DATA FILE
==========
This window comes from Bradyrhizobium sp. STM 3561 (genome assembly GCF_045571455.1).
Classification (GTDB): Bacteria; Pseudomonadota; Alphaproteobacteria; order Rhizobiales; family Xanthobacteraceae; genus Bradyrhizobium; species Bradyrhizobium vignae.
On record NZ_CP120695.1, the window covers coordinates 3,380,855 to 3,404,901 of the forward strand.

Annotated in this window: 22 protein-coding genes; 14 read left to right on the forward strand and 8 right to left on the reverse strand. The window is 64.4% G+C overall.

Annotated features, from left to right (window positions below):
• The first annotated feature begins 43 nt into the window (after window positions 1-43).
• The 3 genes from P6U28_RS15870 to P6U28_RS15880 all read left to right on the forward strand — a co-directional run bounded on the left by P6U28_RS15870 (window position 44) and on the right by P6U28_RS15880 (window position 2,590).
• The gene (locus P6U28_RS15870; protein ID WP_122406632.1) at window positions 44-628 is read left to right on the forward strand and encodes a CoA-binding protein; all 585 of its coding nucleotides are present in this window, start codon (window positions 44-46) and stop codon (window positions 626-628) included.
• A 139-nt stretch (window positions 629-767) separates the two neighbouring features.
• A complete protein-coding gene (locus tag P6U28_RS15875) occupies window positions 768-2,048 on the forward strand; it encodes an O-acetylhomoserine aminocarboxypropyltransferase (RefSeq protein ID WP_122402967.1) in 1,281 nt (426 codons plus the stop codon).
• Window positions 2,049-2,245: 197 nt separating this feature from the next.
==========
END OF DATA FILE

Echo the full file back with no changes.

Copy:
This window comes from Bradyrhizobium sp. STM 3561 (genome assembly GCF_045571455.1).
Classification (GTDB): Bacteria; Pseudomonadota; Alphaproteobacteria; order Rhizobiales; family Xanthobacteraceae; genus Bradyrhizobium; species Bradyrhizobium vignae.
On record NZ_CP120695.1, the window covers coordinates 3,380,855 to 3,404,901 of the forward strand.

Annotated in this window: 22 protein-coding genes; 14 read left to right on the forward strand and 8 right to left on the reverse strand. The window is 64.4% G+C overall.

Annotated features, from left to right (window positions below):
• The first annotated feature begins 43 nt into the window (after window positions 1-43).
• The 3 genes from P6U28_RS15870 to P6U28_RS15880 all read left to right on the forward strand — a co-directional run bounded on the left by P6U28_RS15870 (window position 44) and on the right by P6U28_RS15880 (window position 2,590).
• The gene (locus P6U28_RS15870; protein ID WP_122406632.1) at window positions 44-628 is read left to right on the forward strand and encodes a CoA-binding protein; all 585 of its coding nucleotides are present in this window, start codon (window positions 44-46) and stop codon (window positions 626-628) included.
• A 139-nt stretch (window positions 629-767) separates the two neighbouring features.
• A complete protein-coding gene (locus tag P6U28_RS15875) occupies window positions 768-2,048 on the forward strand; it encodes an O-acetylhomoserine aminocarboxypropyltransferase (RefSeq protein ID WP_122402967.1) in 1,281 nt (426 codons plus the stop codon).
• Window positions 2,049-2,245: 197 nt separating this feature from the next.